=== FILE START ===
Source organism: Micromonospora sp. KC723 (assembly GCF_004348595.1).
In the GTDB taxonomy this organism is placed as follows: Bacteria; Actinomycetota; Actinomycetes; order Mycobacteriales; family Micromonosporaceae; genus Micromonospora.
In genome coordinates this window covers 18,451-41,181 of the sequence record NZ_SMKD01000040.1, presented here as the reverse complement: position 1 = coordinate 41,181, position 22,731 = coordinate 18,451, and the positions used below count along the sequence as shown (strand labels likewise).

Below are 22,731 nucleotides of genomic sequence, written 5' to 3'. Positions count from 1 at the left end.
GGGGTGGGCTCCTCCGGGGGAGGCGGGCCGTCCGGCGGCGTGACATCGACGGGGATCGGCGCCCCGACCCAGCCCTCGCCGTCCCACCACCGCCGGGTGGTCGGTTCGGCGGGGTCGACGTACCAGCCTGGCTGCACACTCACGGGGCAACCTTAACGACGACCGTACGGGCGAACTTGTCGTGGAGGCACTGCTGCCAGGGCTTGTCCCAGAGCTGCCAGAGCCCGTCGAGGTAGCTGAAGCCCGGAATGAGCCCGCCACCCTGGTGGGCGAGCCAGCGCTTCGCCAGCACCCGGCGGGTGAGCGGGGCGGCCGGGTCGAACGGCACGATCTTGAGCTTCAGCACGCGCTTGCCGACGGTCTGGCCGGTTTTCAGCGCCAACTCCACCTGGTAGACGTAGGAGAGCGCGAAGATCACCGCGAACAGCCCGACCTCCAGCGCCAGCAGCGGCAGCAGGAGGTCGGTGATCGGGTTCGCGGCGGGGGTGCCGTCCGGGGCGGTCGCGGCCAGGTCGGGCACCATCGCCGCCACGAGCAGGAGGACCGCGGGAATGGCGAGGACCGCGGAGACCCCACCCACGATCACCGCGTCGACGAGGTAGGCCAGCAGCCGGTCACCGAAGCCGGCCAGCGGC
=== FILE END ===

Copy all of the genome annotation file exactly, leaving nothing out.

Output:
Source organism: Micromonospora sp. KC723 (assembly GCF_004348595.1).
In the GTDB taxonomy this organism is placed as follows: Bacteria; Actinomycetota; Actinomycetes; order Mycobacteriales; family Micromonosporaceae; genus Micromonospora.
In genome coordinates this window covers 18,451-41,181 of the sequence record NZ_SMKD01000040.1, presented here as the reverse complement: position 1 = coordinate 41,181, position 22,731 = coordinate 18,451, and the positions used below count along the sequence as shown (strand labels likewise).

Below are 22,731 nucleotides of genomic sequence, written 5' to 3'. Positions count from 1 at the left end.
GGGGTGGGCTCCTCCGGGGGAGGCGGGCCGTCCGGCGGCGTGACATCGACGGGGATCGGCGCCCCGACCCAGCCCTCGCCGTCCCACCACCGCCGGGTGGTCGGTTCGGCGGGGTCGACGTACCAGCCTGGCTGCACACTCACGGGGCAACCTTAACGACGACCGTACGGGCGAACTTGTCGTGGAGGCACTGCTGCCAGGGCTTGTCCCAGAGCTGCCAGAGCCCGTCGAGGTAGCTGAAGCCCGGAATGAGCCCGCCACCCTGGTGGGCGAGCCAGCGCTTCGCCAGCACCCGGCGGGTGAGCGGGGCGGCCGGGTCGAACGGCACGATCTTGAGCTTCAGCACGCGCTTGCCGACGGTCTGGCCGGTTTTCAGCGCCAACTCCACCTGGTAGACGTAGGAGAGCGCGAAGATCACCGCGAACAGCCCGACCTCCAGCGCCAGCAGCGGCAGCAGGAGGTCGGTGATCGGGTTCGCGGCGGGGGTGCCGTCCGGGGCGGTCGCGGCCAGGTCGGGCACCATCGCCGCCACGAGCAGGAGGACCGCGGGAATGGCGAGGACCGCGGAGACCCCACCCACGATCACCGCGTCGACGAGGTAGGCCAGCAGCCGGTCACCGAAGCCGGCCAGCGGC